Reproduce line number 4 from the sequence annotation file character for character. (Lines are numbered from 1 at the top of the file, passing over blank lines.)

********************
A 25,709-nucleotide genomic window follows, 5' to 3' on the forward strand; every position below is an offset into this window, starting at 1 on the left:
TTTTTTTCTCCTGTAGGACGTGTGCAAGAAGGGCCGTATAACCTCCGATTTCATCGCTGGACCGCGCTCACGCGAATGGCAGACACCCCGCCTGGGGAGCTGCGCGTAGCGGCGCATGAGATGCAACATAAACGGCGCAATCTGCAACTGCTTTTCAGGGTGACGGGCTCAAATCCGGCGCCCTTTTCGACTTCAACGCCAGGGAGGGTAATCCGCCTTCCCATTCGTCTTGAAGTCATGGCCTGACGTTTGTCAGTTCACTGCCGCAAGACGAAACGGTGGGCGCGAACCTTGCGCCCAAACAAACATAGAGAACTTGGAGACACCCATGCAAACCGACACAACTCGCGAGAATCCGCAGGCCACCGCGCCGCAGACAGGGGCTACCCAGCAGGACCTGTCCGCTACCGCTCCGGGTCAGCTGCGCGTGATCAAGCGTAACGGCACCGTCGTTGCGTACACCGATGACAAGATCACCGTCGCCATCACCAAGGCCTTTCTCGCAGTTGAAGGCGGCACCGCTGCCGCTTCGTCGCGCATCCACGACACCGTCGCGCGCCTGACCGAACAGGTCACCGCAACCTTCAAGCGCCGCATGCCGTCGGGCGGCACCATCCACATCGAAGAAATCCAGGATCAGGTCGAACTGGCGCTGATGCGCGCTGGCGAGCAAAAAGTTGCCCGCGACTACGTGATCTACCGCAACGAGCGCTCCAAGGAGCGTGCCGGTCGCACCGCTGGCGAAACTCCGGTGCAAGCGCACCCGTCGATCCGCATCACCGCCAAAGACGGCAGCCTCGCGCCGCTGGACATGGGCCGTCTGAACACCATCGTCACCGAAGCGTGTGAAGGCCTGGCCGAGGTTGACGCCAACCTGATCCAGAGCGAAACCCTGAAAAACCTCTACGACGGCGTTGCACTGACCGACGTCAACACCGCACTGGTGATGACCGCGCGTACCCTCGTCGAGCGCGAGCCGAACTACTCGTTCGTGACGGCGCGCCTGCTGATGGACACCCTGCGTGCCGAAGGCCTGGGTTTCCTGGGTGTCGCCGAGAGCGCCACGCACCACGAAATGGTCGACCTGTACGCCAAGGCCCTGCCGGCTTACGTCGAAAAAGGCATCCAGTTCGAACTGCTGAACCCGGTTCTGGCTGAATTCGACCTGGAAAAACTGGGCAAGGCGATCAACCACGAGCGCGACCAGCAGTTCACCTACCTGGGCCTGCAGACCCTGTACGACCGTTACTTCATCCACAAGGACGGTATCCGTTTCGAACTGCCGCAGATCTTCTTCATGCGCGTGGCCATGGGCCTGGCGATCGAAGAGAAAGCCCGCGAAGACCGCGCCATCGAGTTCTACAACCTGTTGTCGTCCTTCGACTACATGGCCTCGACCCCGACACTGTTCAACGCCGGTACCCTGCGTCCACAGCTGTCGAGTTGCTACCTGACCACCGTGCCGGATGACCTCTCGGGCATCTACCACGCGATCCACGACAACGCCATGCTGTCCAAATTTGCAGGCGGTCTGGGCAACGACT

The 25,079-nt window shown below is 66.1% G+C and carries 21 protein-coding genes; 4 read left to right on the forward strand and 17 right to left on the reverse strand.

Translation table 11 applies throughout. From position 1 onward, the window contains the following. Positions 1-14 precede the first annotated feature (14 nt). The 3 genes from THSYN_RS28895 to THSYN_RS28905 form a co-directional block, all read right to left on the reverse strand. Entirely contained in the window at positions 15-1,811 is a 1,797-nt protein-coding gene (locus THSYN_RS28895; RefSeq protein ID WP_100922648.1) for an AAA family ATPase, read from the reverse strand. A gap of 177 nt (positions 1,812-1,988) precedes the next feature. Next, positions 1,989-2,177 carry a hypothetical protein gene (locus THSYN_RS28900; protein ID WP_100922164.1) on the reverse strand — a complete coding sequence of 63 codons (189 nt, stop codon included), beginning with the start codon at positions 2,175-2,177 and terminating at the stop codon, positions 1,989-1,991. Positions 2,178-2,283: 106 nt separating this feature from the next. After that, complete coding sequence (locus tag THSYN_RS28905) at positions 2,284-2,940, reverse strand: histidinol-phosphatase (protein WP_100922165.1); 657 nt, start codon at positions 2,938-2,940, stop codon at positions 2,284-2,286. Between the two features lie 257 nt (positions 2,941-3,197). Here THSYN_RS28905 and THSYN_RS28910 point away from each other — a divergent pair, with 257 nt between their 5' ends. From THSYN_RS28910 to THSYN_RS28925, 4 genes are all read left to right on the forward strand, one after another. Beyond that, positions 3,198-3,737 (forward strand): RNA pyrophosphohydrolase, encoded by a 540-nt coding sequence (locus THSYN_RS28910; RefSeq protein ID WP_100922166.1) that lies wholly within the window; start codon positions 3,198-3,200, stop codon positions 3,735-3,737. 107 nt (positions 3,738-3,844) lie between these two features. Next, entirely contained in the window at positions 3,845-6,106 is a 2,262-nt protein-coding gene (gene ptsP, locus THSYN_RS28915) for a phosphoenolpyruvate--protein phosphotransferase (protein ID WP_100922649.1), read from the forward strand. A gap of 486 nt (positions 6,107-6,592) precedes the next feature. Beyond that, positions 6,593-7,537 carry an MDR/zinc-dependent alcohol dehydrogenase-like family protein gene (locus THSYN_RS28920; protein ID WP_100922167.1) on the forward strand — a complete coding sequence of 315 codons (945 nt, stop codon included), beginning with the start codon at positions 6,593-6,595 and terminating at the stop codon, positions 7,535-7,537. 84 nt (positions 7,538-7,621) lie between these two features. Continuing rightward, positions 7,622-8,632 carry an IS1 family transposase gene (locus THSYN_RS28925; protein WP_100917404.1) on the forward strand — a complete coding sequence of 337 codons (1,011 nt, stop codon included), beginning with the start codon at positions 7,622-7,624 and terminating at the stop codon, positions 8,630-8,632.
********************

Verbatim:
Translation table 11 applies throughout. From position 1 onward, the window contains the following. Positions 1-14 precede the first annotated feature (14 nt). The 3 genes from THSYN_RS28895 to THSYN_RS28905 form a co-directional block, all read right to left on the reverse strand. Entirely contained in the window at positions 15-1,811 is a 1,797-nt protein-coding gene (locus THSYN_RS28895; RefSeq protein ID WP_100922648.1) for an AAA family ATPase, read from the reverse strand. A gap of 177 nt (positions 1,812-1,988) precedes the next feature. Next, positions 1,989-2,177 carry a hypothetical protein gene (locus THSYN_RS28900; protein ID WP_100922164.1) on the reverse strand — a complete coding sequence of 63 codons (189 nt, stop codon included), beginning with the start codon at positions 2,175-2,177 and terminating at the stop codon, positions 1,989-1,991. Positions 2,178-2,283: 106 nt separating this feature from the next. After that, complete coding sequence (locus tag THSYN_RS28905) at positions 2,284-2,940, reverse strand: histidinol-phosphatase (protein WP_100922165.1); 657 nt, start codon at positions 2,938-2,940, stop codon at positions 2,284-2,286. Between the two features lie 257 nt (positions 2,941-3,197). Here THSYN_RS28905 and THSYN_RS28910 point away from each other — a divergent pair, with 257 nt between their 5' ends. From THSYN_RS28910 to THSYN_RS28925, 4 genes are all read left to right on the forward strand, one after another. Beyond that, positions 3,198-3,737 (forward strand): RNA pyrophosphohydrolase, encoded by a 540-nt coding sequence (locus THSYN_RS28910; RefSeq protein ID WP_100922166.1) that lies wholly within the window; start codon positions 3,198-3,200, stop codon positions 3,735-3,737. 107 nt (positions 3,738-3,844) lie between these two features. Next, entirely contained in the window at positions 3,845-6,106 is a 2,262-nt protein-coding gene (gene ptsP, locus THSYN_RS28915) for a phosphoenolpyruvate--protein phosphotransferase (protein ID WP_100922649.1), read from the forward strand. A gap of 486 nt (positions 6,107-6,592) precedes the next feature. Beyond that, positions 6,593-7,537 carry an MDR/zinc-dependent alcohol dehydrogenase-like family protein gene (locus THSYN_RS28920; protein ID WP_100922167.1) on the forward strand — a complete coding sequence of 315 codons (945 nt, stop codon included), beginning with the start codon at positions 6,593-6,595 and terminating at the stop codon, positions 7,535-7,537. 84 nt (positions 7,538-7,621) lie between these two features. Continuing rightward, positions 7,622-8,632 carry an IS1 family transposase gene (locus THSYN_RS28925; protein WP_100917404.1) on the forward strand — a complete coding sequence of 337 codons (1,011 nt, stop codon included), beginning with the start codon at positions 7,622-7,624 and terminating at the stop codon, positions 8,630-8,632.